Internet Desk: Virat Kohli played one of the great innings in the young history of Test matches between India and the Standard Bank Proteas to leave the second Sunfoil Freedom Test match balanced on a knife edge after three days of intense competition between the two highest rank sides in world cricket at the moment.
By making 153 (217 balls, 15 fours) – his 21st Test century – he joined the illustrious company of Sachin Tendulkar in making a score in excess of 150 for India in a Test match in South Africa.
It was an outstanding innings by any standards but, when you put it into the context of the match situation in which he scored more than three times the runs of any of his compatriots and restricted the Proteas first innings lead to an insignificant 28 runs, its real value strikes home.
On a rain-shortened day the Proteas finished on 90/2 thanks to an unbroken stand of 87 between AB de Villiers and Dean Elgar for an overall lead of 118 runs with two full days still available and the home side will be looking to De Villiers, their own gladiator, to match the performance of Kohli.
The toast of Pretoria has yet to play a really big innings in this series although his contribution has been enormous when put into context and, like Kohli, he has brought an intensity to the crease that the other batsmen have not been able to match.
In the first Test at PPC Newlands he led a thrilling counter-attack after the Proteas had been reduced to 12/3 and made what turned out to be a match-winning first innings lead possible. Today he came to the crease at 3/2 in the sixth over and there is no knowing what he might achieve on his home ground, having already made 50 off only 78 balls with 6 fours.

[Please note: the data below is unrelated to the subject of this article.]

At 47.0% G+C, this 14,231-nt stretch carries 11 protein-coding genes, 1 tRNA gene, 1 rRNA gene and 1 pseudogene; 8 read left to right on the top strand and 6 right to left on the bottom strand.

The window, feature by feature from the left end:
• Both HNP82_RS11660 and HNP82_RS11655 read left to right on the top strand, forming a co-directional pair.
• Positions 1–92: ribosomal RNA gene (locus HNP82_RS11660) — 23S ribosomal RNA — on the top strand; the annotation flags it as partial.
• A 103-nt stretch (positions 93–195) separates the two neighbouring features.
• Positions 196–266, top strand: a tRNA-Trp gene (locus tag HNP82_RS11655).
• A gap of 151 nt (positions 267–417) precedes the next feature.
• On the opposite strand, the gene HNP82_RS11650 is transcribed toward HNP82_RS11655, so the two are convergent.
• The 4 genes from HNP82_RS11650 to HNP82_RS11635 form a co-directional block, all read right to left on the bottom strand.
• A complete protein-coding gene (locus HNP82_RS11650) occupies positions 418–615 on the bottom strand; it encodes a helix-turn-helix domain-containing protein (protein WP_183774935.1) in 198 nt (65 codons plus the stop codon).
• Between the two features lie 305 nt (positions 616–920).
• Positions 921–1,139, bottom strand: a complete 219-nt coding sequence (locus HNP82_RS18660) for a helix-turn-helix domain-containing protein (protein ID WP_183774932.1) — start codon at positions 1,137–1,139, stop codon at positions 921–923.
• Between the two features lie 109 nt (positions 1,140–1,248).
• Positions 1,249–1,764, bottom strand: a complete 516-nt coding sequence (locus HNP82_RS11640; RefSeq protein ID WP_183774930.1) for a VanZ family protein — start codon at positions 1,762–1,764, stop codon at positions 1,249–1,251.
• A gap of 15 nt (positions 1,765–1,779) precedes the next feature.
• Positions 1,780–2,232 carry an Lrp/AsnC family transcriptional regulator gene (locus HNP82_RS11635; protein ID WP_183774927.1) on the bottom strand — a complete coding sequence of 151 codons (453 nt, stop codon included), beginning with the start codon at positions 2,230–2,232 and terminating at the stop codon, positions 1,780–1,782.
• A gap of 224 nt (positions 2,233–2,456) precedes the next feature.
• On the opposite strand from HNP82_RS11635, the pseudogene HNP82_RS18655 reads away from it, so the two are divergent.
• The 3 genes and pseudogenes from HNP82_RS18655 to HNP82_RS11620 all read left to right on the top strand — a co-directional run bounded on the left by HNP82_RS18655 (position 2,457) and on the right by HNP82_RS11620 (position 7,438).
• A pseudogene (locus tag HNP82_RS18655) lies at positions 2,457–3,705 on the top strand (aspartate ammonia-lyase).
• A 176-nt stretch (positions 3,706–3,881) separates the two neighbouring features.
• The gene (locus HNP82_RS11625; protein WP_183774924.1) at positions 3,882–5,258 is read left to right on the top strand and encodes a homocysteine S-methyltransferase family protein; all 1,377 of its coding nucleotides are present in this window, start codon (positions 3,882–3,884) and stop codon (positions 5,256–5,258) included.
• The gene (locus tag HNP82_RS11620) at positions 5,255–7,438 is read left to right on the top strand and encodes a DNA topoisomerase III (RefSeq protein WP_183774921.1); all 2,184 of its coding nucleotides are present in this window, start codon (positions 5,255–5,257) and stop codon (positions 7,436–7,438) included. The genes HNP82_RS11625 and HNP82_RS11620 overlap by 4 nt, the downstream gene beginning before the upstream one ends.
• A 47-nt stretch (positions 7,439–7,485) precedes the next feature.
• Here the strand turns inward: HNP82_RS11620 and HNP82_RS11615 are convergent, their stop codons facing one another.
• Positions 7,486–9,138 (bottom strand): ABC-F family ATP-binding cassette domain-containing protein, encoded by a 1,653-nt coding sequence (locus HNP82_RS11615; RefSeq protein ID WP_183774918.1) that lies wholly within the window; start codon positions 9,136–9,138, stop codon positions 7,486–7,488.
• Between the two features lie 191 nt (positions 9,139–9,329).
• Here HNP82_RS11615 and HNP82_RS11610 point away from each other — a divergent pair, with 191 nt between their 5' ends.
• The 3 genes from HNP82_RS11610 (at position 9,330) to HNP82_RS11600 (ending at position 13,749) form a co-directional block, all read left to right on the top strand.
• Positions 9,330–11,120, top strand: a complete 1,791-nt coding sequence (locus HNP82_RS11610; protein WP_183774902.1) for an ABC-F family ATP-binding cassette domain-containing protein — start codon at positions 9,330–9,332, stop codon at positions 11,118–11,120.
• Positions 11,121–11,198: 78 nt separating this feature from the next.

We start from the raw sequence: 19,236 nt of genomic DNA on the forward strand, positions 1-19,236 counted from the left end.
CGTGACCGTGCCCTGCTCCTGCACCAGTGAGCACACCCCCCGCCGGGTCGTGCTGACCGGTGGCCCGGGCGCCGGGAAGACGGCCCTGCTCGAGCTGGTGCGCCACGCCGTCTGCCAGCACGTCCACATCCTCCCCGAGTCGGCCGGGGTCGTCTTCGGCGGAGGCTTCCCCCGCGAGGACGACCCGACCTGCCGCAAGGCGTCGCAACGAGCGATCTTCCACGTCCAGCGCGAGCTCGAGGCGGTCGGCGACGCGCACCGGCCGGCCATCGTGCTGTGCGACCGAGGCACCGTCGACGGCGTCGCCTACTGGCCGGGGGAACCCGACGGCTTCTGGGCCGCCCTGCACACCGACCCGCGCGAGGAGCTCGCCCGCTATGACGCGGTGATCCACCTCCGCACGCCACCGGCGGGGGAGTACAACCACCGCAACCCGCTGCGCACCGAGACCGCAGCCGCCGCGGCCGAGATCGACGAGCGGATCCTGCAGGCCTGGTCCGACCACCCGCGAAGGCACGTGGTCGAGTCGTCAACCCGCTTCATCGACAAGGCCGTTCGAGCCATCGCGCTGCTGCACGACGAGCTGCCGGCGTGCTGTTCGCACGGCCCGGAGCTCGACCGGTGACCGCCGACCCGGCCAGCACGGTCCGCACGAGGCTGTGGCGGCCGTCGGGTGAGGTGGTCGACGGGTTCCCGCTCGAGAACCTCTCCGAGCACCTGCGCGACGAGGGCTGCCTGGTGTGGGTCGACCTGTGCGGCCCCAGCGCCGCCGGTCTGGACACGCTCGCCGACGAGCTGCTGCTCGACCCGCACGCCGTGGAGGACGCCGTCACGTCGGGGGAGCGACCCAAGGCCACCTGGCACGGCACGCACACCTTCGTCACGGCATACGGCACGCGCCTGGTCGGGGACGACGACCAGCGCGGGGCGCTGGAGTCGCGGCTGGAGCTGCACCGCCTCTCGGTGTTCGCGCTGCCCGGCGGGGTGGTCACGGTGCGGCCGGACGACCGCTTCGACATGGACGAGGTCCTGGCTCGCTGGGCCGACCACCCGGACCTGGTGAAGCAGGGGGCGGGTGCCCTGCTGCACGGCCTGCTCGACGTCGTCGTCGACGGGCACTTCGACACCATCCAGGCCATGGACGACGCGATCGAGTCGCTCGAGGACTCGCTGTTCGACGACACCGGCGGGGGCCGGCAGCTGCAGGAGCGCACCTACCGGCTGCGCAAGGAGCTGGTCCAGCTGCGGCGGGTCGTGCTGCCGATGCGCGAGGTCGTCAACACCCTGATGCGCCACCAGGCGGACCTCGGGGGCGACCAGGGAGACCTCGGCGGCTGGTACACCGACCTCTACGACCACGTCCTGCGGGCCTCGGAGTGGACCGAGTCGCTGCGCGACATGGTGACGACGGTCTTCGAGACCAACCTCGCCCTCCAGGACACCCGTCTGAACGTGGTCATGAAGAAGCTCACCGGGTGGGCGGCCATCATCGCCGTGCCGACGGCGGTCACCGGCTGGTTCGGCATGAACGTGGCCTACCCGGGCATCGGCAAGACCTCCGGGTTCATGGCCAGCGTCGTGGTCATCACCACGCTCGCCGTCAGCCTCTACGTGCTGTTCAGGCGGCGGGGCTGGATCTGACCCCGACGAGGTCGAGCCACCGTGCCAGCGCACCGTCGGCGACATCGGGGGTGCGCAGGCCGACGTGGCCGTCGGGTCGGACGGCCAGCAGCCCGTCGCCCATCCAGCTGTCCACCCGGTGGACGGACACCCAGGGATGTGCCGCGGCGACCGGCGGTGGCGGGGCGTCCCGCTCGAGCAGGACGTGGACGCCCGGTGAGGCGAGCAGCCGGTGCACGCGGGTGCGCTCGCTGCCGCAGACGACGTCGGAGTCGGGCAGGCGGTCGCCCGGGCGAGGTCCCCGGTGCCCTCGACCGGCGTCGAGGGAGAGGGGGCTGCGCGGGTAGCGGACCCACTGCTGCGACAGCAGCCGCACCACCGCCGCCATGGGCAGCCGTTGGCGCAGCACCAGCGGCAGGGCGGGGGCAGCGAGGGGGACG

The Proteas had their share of luck when India had to bowl with a wet ball on a wet outfield after an unscheduled thunder storm which resulted in the always threatening Ramichandran Ashwin being removed from the attack.
India had much the same luck in the first Test when the Proteas had to come out and bat on the fourth morning on a pitch that had been made more difficult by the previous day’s rain.
And it wasn’t all bad news for India as Jasprit Bumrah beat De Villiers with successive leg-cutters just before bad light had the final say.
It is now up to somebody on either side to seize the moment on day four. Kohli has already done it as has Ashwin who has not only been the most threatening bowler in the match but also helped Kohli in an invaluable lower-order partnership of 71 for the seventh wicket without which even Kohli could not have closed down the first innings deficit.